Think of your favourite food and imagine it rolling around in your mouth. Now imagine you can enjoy that bad fella for ninety minutes at a time and it’s socially acceptable, encouraged even. That’s the metaphor I’m going for here: watching your guilty pleasure of an actor is pretty much a calorie-free aesthetic gorge. And oh don’t we love it.
I came to this conclusion for several reasons. One, being the fact that it isn’t often that we sit down for frivolous film watching time and choose to watch something thoughtful starring the likes of Phillip Seymour Hoffman or Tilda Swinton, in spite of their genius. It is DiCaprio, Johannson and Fassbender that we end up watching. For you, it might not be those names specifically, maybe you’re more of a Ryan Reynolds type, or like me, can’t say no to Hugh Jackman, no matter how bad you thought the last X-Men film was. In the end, the particular indulgent actors isn’t what matters, and isn’t what I’m going to continue to discuss. I am more interested in why these collectives of people are the ones we choose to stare at for an hour and a half or more, when we know we aren’t necessarily learning from their theatrical wisdom or being metaphysically challenged by their steely gazes.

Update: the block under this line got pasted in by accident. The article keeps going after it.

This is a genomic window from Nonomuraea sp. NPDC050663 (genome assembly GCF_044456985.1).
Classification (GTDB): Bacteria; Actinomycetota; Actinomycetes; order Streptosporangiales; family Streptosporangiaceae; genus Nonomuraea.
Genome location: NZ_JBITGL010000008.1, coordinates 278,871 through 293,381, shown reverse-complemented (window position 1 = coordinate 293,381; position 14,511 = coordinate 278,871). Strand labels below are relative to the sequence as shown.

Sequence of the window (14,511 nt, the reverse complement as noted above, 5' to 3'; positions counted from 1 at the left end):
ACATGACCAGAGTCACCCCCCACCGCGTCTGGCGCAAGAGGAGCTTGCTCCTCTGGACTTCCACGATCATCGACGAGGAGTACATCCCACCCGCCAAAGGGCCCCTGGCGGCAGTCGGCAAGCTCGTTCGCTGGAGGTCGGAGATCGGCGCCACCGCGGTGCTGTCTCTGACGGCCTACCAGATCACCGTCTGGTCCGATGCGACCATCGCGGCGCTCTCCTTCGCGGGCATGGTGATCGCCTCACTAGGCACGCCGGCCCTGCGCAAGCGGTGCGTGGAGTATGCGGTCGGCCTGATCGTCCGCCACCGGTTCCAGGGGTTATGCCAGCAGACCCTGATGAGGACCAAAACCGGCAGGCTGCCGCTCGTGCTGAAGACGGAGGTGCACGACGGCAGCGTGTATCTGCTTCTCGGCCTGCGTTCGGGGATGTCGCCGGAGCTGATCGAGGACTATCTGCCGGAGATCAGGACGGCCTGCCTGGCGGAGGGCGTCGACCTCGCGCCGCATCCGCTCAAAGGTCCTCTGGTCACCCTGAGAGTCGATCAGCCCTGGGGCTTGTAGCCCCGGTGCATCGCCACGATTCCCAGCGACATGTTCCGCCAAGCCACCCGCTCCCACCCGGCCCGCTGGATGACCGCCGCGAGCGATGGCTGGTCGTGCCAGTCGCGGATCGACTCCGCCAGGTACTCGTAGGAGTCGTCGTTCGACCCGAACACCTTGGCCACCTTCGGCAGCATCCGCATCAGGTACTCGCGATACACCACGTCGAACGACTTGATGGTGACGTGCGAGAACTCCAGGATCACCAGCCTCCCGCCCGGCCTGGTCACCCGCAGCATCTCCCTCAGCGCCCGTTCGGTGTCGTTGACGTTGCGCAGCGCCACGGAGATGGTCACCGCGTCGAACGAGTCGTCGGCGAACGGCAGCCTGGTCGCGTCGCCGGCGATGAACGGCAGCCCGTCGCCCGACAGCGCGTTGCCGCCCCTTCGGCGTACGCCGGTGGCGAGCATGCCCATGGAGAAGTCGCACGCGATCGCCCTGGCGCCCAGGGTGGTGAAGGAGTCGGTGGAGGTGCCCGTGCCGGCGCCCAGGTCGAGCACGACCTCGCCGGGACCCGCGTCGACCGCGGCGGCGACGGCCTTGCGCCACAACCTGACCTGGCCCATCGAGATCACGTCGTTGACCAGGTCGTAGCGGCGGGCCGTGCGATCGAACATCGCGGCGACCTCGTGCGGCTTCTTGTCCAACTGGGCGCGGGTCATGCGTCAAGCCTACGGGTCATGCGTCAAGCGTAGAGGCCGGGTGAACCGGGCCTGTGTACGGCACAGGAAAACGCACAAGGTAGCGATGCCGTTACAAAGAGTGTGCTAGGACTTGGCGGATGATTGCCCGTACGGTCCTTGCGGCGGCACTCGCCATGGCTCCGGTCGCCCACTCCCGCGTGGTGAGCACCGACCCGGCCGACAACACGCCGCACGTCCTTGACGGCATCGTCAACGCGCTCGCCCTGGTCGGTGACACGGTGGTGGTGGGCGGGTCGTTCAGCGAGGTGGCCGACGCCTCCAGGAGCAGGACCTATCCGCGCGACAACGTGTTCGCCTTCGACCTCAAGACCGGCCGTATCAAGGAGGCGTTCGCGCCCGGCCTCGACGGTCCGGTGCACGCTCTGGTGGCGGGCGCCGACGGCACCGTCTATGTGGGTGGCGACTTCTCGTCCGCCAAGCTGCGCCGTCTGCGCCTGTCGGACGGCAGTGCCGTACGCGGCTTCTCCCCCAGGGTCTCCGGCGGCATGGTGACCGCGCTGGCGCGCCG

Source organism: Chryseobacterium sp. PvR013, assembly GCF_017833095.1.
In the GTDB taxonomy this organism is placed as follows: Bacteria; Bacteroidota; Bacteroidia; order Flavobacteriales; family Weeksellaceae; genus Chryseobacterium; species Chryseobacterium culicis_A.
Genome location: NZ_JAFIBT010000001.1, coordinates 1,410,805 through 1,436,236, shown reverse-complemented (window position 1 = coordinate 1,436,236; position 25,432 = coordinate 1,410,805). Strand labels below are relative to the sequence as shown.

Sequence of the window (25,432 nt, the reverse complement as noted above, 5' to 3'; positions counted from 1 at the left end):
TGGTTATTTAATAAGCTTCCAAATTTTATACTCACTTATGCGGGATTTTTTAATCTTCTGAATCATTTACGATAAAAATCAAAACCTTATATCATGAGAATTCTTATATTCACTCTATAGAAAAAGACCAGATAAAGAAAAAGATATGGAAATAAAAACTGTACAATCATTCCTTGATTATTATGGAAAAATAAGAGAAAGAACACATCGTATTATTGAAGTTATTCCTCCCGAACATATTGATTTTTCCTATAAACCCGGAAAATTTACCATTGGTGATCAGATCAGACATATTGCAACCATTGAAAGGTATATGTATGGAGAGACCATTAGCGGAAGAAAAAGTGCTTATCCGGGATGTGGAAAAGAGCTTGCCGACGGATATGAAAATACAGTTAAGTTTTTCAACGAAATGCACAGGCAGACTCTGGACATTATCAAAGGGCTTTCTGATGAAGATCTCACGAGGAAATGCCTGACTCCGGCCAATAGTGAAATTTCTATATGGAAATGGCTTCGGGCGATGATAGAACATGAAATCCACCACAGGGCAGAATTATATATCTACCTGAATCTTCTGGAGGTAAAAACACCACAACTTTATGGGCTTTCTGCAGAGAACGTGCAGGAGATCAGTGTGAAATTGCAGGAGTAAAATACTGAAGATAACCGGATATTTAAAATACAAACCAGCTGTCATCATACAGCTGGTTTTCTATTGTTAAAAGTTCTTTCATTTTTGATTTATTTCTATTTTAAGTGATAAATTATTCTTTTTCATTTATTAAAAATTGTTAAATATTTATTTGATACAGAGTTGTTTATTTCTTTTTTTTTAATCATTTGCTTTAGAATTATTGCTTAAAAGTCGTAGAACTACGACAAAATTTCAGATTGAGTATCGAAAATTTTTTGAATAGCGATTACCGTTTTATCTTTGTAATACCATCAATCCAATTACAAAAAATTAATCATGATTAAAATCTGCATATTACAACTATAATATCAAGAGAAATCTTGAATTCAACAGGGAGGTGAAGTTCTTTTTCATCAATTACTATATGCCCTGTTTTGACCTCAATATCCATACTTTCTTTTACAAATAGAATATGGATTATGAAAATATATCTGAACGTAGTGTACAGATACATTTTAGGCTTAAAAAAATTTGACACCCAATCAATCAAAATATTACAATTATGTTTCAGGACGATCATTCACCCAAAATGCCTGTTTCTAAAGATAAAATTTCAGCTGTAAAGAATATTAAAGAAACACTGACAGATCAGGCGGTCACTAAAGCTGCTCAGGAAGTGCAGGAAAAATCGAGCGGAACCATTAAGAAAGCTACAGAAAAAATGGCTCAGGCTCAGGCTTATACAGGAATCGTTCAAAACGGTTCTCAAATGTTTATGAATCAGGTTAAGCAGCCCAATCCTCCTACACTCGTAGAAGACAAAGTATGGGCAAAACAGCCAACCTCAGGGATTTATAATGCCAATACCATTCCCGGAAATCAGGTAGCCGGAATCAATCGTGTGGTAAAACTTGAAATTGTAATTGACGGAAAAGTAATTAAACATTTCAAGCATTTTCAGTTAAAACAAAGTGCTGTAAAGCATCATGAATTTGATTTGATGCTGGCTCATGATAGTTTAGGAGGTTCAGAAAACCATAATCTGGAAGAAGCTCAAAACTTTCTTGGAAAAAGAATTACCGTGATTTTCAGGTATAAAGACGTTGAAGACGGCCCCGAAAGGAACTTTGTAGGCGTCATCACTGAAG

This takes me back to the food metaphor. I now apologise forthwith if you don’t like cake, as this metaphor will be lost on you. Most people like cake. Most people eat cake in larger quantities or more often than we should, knowing it has no nutritional value whatsoever. But yet, we still do, knowing that there is nothing more to gain from the enjoyment of this cake in comparison to the last slice we had. Now there are several features of cake that make it universally enjoyed- its impressive way of sitting on a plate, its sweet taste, and its rich abundance of flavour. You get the picture. We all know what a cake tastes like. But this idea similarly goes for those indulgent actors of ours that we can’t get enough of. Let’s stick with Hugh Jackman. I love him for his celebrity; he seems like a great guy, and for some reason I enjoy watching a film more when I believe the actors to be kind, friendly people. I love him for his face, just ‘cos. I love him because he’s Jean Val Jean. For many more reasons than just these, I will watch pretty much any film he appears in, several times, even though they’re poorly rated on the Tomato-meter and they won’t make me question my morality and put me in a pensive state for a while afterwards.
Looking over those reasons it seems that our indulgent actor choices often have one thing in common; they involve us lying to ourselves for a while (just like we do with vanilla-speckled, bouncy, cream and sugar coated cake). These actors often fill us with a naïve false hope of splendour and light heartedness. They provide us with the means to reach the epitome of escapism that goes with watching a film. This is where the guilt is involved. We know that if we stare at these too often beautiful creatures for too long, we will start to be drawn in and become fat with the fantastical. But I suppose this is much better than eating cake too often… as then you’ll just become fat.